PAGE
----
A group of environmental activists occupied Winnipeg South Centre MP Jim Carr’s office for 10 hours last Tuesday, but were still unable to contact Carr.
Activists with the Manitoba Energy Justice Coalition (MEJC) arrived at Carr’s office the morning of Sept. 28 shortly after it opened.
Daniel Friesen, an organizer with MEJC, saw the activists’ purpose as twofold.
“We were occupying MP Jim Carr’s office to try and get his attention and present him with the People’s Climate Mandate,” he said.
The mandate is a document prepared by the MEJC. It advocates for an end to all fossil fuel subsidies, an immediate end to all new fossil fuel development projects and for the government to honour the United Nations Declaration on the Rights of Indigenous Peoples (UNDRIP).
The activists succeeded in occupying the office but were not able to contact Carr during the occupation.
“There was no real trouble except for the staff not being very communicative about if Jim Carr knew we were there or if he would agree to speak to us,” Friesen said.
“It was very clear that [Carr] was totally unwilling to speak with us, didn’t want to engage with us at all or to even listen to our demands.”
After the office closed, the activists left without incident.
“It was peaceful the whole time, there was no real conflict or anything, and when we decided that we had […] attempted to do what we were there to do, then we decided to leave and we left of our own accord,” Friesen said.
The MEJC chose Carr for their demonstration because of his role in the Liberal Party of Canada’s climate record.
“[Carr has] been a cabinet minister and supporter of the Liberal government’s mandate for the last two terms, and specifically he was minister of natural resources when the Liberal government bought the Trans Mountain Pipeline, which is directly in the face of any kind of climate action,” Friesen said.
“He also has stayed in lockstep with the totally insufficient climate plan that the Liberal government has been trying to claim is progressive.”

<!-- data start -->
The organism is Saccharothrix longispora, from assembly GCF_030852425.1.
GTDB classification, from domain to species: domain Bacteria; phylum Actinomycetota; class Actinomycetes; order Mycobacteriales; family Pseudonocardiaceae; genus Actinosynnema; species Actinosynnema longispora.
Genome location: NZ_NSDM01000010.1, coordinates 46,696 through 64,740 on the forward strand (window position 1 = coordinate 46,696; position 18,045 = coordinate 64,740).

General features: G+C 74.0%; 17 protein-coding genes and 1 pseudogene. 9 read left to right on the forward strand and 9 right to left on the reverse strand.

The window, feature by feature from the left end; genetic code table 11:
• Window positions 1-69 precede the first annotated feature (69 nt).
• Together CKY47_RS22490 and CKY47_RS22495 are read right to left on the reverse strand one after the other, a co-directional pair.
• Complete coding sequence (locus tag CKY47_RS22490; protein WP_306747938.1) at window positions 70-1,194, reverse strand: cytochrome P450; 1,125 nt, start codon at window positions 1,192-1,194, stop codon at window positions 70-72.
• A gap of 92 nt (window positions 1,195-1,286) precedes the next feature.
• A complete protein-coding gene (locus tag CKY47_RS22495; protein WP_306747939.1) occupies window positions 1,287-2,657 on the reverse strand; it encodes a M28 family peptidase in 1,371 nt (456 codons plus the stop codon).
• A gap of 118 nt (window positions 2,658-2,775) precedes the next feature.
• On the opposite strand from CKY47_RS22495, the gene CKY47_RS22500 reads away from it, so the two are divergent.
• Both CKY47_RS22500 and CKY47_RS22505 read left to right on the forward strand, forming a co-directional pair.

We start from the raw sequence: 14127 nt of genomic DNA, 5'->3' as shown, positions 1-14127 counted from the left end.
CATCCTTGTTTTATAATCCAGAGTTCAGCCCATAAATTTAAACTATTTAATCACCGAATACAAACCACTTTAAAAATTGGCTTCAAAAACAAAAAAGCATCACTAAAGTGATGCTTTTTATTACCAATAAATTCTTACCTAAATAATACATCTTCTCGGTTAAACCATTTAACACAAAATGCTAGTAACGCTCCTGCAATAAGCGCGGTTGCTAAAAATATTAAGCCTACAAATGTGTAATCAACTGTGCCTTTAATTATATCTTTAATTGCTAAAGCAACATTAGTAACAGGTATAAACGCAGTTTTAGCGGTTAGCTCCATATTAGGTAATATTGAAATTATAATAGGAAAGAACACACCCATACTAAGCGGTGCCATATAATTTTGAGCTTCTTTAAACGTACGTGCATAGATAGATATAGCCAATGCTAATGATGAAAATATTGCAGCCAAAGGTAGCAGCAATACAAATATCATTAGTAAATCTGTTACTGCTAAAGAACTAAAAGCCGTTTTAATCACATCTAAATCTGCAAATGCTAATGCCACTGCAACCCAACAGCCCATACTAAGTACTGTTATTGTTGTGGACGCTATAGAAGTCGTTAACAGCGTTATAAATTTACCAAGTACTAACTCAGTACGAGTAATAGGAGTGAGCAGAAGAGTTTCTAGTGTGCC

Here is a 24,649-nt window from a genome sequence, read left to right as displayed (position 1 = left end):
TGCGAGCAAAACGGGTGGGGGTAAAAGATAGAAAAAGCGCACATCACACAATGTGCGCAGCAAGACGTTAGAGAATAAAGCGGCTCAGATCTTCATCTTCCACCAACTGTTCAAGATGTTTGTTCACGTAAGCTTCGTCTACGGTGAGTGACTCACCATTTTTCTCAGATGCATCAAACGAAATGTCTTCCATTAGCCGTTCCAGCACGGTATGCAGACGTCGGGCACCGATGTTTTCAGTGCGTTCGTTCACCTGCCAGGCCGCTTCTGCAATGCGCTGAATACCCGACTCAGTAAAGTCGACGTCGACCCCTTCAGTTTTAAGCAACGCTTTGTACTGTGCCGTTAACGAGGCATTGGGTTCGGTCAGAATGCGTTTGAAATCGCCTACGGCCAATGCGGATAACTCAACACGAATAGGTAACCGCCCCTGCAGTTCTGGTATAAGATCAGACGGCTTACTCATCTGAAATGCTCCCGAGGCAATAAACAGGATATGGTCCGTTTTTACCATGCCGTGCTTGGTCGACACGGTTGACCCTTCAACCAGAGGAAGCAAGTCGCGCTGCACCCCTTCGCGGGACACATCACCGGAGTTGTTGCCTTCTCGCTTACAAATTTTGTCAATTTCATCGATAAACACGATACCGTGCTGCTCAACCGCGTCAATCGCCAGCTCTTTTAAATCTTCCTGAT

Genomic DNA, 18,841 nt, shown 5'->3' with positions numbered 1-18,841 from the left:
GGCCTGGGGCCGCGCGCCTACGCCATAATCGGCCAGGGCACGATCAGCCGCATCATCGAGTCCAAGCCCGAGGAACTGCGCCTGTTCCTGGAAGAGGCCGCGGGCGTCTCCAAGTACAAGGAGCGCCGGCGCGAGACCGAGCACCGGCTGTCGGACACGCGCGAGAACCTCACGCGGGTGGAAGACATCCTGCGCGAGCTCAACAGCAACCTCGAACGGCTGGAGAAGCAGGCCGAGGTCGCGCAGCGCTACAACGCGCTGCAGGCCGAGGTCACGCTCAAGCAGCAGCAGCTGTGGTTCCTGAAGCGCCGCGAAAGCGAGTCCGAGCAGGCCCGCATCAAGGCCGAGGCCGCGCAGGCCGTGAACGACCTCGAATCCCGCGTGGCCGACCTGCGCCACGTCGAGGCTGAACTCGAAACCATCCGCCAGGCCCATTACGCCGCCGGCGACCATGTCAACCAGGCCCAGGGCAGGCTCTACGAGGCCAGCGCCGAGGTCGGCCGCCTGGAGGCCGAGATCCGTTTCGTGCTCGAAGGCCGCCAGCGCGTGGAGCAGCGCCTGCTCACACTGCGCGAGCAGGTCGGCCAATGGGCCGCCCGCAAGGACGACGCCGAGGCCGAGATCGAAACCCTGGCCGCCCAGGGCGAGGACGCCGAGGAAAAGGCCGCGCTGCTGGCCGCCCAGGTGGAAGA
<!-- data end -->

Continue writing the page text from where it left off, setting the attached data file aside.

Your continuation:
Carr acted as minister of natural resources from November 2015 to July 2018 and has publicly said the government was determined to see the Trans Mountain Pipeline expansion built.The Trans Mountain Pipeline expansion purchase was agreed upon by the federal government and Kinder Morgan in May 2018 but wasn’t finalized until August when shareholders approved the transaction. The price listed in that 2018 agreement was $4.5 billion.
Annie Cullinan, press secretary for Carr’s office, was available for comment but did not directly acknowledge the sit-in when asked.
“Climate change is the greatest threat facing our planet and it demands our urgent, and ongoing, attention. Our government has a renewed mandate to take even bolder action on climate change and Minister Carr looks forward to delivering on our ambitious agenda,” Cullinan said.
Meanwhile, Friesen and the MEJC are still waiting for their meeting with Carr.
“We were simply hoping to chat with him on the phone to set up a future meeting. His staff made it very clear that he was not interested in doing that […] and we would have to wait for another day to even set up an appointment to talk to him,” he said.
“The day after the occupation, one of […] the people who was there the day previous went back first thing in the morning when the office was supposed to be open and there were no staff there. They tried calling the phone number and no one picked up the phone.”
Friesen was not optimistic Carr’s office would call them back.
“They were saying on the day of, ‘Oh yes, tomorrow we can set up an appointment to see him,’ and then when we came back, they again dodged us and totally made it impossible for us to even […] have the conversation to set up an appointment to talk to Jim Carr,” he said.
“So, it’s very clear that they’re not interested in talking with people about their concerns about climate change at all.”
Cullinan stated the office got in touch but did not provide any further details.
“Minister Carr’s office is in communication with members of the organization,” she said.
Friesen acknowledged the office got in touch Friday.
While Friesen remains hopeful smaller change is possible under the Liberal minority, he sees meaningful change as antithetical to Canada as it currently exists.
“It’s a country built on resource extraction, on disenfranchising Indigenous people, on genocide, on white supremacy and for Canada to take real action that’s necessary to move and do the things that are needed to mitigate the worst outcomes of this crisis would go against what Canada is fundamentally, […] so it will mean a pretty seismic shift in who we are as a country,” he said.
“I think small steps can and might be taken, but I don’t think we’ll get anywhere close to what really should be happening in the face of the horrible genocide of Indigenous people and also the existential crisis of climate change.”